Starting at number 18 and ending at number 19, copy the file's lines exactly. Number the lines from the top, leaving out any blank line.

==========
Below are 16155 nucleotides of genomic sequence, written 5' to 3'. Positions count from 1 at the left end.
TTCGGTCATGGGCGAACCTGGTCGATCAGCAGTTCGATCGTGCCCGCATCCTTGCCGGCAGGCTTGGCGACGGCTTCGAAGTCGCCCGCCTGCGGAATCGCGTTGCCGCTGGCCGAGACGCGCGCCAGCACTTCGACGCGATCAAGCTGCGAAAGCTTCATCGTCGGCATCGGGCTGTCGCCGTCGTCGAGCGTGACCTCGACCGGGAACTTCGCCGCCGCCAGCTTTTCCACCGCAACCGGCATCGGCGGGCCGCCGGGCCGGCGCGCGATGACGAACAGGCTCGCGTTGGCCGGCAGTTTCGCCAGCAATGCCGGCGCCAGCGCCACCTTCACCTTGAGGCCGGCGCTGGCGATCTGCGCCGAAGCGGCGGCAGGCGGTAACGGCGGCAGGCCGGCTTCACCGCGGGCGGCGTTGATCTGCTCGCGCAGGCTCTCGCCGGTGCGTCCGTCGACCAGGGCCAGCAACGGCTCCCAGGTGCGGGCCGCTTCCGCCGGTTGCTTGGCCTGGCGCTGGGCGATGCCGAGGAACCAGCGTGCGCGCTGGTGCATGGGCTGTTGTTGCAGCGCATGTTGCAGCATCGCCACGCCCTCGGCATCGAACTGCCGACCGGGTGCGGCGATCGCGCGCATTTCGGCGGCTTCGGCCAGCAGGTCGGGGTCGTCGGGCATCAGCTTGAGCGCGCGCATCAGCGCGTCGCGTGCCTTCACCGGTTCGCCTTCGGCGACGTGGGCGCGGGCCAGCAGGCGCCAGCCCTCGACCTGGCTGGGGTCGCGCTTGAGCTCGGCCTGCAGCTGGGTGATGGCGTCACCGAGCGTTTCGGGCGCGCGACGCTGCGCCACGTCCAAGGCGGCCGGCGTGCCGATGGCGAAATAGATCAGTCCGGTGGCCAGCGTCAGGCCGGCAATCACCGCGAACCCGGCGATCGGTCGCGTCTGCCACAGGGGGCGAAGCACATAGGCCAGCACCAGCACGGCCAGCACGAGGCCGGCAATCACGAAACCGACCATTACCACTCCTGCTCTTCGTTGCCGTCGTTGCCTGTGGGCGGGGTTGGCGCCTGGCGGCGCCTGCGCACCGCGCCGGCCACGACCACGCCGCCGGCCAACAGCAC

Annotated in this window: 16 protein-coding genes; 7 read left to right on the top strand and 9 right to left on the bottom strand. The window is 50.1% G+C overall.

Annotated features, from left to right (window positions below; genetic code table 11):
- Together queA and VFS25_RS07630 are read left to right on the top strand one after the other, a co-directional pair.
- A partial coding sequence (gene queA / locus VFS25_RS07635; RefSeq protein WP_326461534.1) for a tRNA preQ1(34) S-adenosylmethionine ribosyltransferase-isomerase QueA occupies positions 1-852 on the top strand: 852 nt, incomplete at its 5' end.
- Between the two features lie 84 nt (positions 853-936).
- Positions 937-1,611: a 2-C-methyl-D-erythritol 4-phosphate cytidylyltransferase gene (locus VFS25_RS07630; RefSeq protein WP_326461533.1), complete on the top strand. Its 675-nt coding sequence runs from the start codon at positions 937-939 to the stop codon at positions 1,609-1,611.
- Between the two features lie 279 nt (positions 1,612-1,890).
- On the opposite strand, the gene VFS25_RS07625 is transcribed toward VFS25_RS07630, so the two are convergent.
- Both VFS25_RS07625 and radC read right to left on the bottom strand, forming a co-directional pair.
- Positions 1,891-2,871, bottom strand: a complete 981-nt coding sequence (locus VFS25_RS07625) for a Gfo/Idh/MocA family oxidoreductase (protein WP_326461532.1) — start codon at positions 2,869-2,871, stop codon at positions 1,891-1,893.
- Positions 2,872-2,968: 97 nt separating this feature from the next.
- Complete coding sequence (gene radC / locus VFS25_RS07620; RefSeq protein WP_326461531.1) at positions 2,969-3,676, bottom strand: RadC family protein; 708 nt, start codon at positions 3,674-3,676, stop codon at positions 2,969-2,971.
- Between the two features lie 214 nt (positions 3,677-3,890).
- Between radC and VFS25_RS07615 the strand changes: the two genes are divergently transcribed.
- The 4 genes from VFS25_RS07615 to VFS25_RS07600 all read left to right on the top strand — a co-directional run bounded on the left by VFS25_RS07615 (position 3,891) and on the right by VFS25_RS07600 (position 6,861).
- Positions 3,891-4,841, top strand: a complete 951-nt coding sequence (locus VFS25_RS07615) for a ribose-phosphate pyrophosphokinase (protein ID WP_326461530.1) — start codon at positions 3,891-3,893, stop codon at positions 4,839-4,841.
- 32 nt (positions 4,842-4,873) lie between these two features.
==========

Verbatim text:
- Positions 3,891-4,841, top strand: a complete 951-nt coding sequence (locus VFS25_RS07615) for a ribose-phosphate pyrophosphokinase (protein ID WP_326461530.1) — start codon at positions 3,891-3,893, stop codon at positions 4,839-4,841.
- 32 nt (positions 4,842-4,873) lie between these two features.